|Title:||A retrospective study of admission trends of koalas to a rehabilitation facility over 30 years|
|Authors:||Griffith, J. E.|
Dhand, Navneet K.
Krockenberger, M. B.
Higgins, D. P.
|Publisher:||Wildlife Disease Association|
|Citation:||Griffith, J. E., Dhand, N. K., Krockenberger, M. B., & Higgins, D. P. (2013). A retrospective study of admission trends of koalas to a rehabilitation facility over 30 years. J Wildl Dis, 49(1), 18-28.|
|Abstract:||To identify threats to the survival of koalas (Phascolarctos cinereus) in coastal New South Wales, Australia, we compared 3,781 admission records of koalas, admitted between 1 January 1975 and 31 December 2004 to a koala rehabilitation facility on the midnorthern coast of New South Wales, against local wild population demographics, with the use of multinomial logistic regression and chi-square analyses. Trauma, the most frequent reason for admission, affected young and male animals more frequently than other groups. Seasonal differences in the probability of males presenting as trauma cases suggest behavioral factors as an important risk factor for this group. An increasing probability of koalas presenting as a result of motor vehicle accident since 1985 strongly supports the enhanced action of local authorities to pursue traffic-calming strategies if urban koala populations are to be maintained in this area. Koalas with clinical signs of chlamydiosis made up the second most frequent admission group, and these animals were more likely to be aged. This study highlights the potential usefulness of wildlife rehabilitation centers in detailing threats to local wildlife populations, provided record keeping is efficient and focused, and the role of such studies in providing evidence for focusing threat-mitigation efforts. Continual community engagement by koala researchers is important to ensure that maximum benefit is obtained from activities of special interest groups. Keywords: Koala, Phascolarctos cinereus, New South Wales, threats, wildlife rehabilitation|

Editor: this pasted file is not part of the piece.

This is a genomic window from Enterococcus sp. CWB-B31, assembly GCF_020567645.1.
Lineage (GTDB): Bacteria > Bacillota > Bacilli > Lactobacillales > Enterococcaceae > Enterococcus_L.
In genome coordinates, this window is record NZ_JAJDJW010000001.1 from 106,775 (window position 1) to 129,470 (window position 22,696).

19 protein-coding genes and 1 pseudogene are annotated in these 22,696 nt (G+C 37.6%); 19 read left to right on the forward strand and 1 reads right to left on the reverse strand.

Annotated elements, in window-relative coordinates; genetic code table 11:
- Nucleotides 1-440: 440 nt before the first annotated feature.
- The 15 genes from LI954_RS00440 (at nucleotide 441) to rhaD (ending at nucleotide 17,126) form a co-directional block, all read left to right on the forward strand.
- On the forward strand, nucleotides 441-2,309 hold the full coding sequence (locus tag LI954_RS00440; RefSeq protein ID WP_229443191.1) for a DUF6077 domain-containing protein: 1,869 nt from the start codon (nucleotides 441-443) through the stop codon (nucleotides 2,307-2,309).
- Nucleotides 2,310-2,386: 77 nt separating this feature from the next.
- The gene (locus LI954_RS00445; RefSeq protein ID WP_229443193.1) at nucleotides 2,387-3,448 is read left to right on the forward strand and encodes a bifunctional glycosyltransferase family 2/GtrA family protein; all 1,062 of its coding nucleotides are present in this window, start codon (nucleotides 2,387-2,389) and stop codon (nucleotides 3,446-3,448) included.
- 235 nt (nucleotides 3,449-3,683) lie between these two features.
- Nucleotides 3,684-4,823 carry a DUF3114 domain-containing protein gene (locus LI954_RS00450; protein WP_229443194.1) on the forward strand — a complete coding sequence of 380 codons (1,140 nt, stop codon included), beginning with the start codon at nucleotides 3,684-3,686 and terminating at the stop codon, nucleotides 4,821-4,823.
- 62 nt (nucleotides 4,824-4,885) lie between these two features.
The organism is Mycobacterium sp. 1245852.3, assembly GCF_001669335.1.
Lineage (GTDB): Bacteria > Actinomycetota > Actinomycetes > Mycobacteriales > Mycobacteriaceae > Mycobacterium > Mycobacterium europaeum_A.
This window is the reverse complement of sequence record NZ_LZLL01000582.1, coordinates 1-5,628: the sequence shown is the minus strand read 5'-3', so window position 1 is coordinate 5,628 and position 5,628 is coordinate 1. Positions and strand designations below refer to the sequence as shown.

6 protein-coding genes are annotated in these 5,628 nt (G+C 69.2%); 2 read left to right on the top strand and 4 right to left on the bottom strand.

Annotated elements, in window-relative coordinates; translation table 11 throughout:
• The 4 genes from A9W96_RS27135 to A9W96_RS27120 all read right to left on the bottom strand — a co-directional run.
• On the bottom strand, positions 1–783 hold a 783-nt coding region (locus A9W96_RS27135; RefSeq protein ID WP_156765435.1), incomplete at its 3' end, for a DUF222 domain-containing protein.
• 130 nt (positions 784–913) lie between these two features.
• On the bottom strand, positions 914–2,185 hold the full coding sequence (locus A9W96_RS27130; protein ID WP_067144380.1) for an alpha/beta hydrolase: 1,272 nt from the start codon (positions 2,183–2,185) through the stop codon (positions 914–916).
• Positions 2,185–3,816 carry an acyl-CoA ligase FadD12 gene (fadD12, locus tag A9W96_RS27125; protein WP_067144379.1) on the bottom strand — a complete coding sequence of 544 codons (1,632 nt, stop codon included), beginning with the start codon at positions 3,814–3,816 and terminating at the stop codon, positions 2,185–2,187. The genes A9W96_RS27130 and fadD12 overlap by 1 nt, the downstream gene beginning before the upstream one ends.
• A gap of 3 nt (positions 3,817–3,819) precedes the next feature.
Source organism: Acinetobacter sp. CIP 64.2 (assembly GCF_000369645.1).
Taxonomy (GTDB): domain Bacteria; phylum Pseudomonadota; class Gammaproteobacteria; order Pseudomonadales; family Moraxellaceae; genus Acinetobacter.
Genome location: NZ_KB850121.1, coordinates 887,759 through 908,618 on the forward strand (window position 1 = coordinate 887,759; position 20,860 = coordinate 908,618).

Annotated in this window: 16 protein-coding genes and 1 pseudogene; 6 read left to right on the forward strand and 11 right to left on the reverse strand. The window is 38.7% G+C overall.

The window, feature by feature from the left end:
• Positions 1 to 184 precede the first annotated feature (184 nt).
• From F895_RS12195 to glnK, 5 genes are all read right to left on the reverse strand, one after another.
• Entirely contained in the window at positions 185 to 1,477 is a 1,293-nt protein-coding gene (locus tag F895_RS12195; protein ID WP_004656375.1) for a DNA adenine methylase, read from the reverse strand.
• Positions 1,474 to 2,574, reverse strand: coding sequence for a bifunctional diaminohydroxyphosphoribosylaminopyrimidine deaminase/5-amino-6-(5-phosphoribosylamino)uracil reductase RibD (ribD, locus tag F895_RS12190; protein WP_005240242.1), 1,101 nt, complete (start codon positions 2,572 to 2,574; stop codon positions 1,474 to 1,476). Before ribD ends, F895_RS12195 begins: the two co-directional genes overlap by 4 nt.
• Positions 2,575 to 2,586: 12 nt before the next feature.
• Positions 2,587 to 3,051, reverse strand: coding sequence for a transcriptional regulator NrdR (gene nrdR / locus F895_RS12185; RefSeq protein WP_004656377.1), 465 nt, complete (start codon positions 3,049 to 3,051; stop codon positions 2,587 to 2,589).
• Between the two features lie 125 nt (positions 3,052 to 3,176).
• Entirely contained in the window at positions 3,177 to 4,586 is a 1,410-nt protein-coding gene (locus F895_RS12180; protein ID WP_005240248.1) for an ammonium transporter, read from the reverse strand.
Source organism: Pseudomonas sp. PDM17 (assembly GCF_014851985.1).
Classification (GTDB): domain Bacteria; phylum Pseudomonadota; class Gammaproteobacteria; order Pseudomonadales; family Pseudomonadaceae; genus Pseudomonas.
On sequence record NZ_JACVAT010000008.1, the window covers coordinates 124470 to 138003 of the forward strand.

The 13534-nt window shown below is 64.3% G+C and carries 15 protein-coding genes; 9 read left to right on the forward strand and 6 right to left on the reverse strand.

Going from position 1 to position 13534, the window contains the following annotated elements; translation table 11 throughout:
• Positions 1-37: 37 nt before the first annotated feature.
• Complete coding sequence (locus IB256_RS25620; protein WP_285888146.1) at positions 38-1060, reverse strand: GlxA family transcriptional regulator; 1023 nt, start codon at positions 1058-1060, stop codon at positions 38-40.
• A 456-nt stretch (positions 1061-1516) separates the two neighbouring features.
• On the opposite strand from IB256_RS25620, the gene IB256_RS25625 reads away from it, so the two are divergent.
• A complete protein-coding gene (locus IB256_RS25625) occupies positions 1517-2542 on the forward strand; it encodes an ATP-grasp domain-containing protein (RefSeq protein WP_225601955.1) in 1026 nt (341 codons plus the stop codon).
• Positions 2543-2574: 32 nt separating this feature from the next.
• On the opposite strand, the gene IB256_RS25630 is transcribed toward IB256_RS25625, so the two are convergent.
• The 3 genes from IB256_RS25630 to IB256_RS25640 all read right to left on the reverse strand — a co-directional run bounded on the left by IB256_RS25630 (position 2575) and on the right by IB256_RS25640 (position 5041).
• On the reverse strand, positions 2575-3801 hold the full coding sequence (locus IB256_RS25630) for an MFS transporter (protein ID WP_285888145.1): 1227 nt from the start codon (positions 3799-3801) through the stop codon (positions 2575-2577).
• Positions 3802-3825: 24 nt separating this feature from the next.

|Rights and Permissions:||JWD authors may self-archive the published PDF of their article one year after the publication date. Prior to that 1 year anniversary, the author may post the the final accepted (usually MS Word) document and replace it with the published PDF after 1 year. James N. Mills, Ph.D. Editor-in-Chief, 1 Apr 2016|
|Type of Work:||Article|
|Type of Publication:||Publisher version|
|Appears in Collections:||Research Papers and Publications. Veterinary Science|
|a-retrospective-study-pdf-2013.pdf||130.44 kB||Adobe PDF|
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